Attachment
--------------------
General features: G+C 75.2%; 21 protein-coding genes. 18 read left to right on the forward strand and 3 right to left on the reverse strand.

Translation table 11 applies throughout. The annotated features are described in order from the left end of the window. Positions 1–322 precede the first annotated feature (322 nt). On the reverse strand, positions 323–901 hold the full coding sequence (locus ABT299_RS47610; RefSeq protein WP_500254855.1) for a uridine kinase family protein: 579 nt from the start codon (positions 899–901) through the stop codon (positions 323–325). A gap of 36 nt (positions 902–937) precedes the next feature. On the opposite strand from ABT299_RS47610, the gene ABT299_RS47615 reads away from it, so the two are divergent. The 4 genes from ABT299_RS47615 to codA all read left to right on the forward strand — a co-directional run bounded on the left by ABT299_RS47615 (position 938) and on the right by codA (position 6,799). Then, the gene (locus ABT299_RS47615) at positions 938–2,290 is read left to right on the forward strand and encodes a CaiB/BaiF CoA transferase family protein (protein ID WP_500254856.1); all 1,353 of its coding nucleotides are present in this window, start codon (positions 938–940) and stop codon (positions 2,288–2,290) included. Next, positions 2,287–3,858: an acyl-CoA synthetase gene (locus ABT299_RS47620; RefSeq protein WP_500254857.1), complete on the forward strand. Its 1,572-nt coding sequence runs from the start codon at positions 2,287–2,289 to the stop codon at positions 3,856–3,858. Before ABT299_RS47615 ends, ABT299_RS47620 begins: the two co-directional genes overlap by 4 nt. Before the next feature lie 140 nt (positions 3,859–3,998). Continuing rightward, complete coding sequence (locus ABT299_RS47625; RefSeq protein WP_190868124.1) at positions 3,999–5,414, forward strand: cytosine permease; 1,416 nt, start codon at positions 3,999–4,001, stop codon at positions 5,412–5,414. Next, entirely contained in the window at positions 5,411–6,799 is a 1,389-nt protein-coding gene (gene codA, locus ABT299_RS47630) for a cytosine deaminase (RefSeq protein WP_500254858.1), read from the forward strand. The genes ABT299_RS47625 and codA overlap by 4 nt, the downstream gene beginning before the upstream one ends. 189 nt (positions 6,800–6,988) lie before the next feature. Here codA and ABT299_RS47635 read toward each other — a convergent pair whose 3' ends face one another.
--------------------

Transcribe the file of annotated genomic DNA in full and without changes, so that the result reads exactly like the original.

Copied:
General features: G+C 75.2%; 21 protein-coding genes. 18 read left to right on the forward strand and 3 right to left on the reverse strand.

Translation table 11 applies throughout. The annotated features are described in order from the left end of the window. Positions 1–322 precede the first annotated feature (322 nt). On the reverse strand, positions 323–901 hold the full coding sequence (locus ABT299_RS47610; RefSeq protein WP_500254855.1) for a uridine kinase family protein: 579 nt from the start codon (positions 899–901) through the stop codon (positions 323–325). A gap of 36 nt (positions 902–937) precedes the next feature. On the opposite strand from ABT299_RS47610, the gene ABT299_RS47615 reads away from it, so the two are divergent. The 4 genes from ABT299_RS47615 to codA all read left to right on the forward strand — a co-directional run bounded on the left by ABT299_RS47615 (position 938) and on the right by codA (position 6,799). Then, the gene (locus ABT299_RS47615) at positions 938–2,290 is read left to right on the forward strand and encodes a CaiB/BaiF CoA transferase family protein (protein ID WP_500254856.1); all 1,353 of its coding nucleotides are present in this window, start codon (positions 938–940) and stop codon (positions 2,288–2,290) included. Next, positions 2,287–3,858: an acyl-CoA synthetase gene (locus ABT299_RS47620; RefSeq protein WP_500254857.1), complete on the forward strand. Its 1,572-nt coding sequence runs from the start codon at positions 2,287–2,289 to the stop codon at positions 3,856–3,858. Before ABT299_RS47615 ends, ABT299_RS47620 begins: the two co-directional genes overlap by 4 nt. Before the next feature lie 140 nt (positions 3,859–3,998). Continuing rightward, complete coding sequence (locus ABT299_RS47625; RefSeq protein WP_190868124.1) at positions 3,999–5,414, forward strand: cytosine permease; 1,416 nt, start codon at positions 3,999–4,001, stop codon at positions 5,412–5,414. Next, entirely contained in the window at positions 5,411–6,799 is a 1,389-nt protein-coding gene (gene codA, locus ABT299_RS47630) for a cytosine deaminase (RefSeq protein WP_500254858.1), read from the forward strand. The genes ABT299_RS47625 and codA overlap by 4 nt, the downstream gene beginning before the upstream one ends. 189 nt (positions 6,800–6,988) lie before the next feature. Here codA and ABT299_RS47635 read toward each other — a convergent pair whose 3' ends face one another.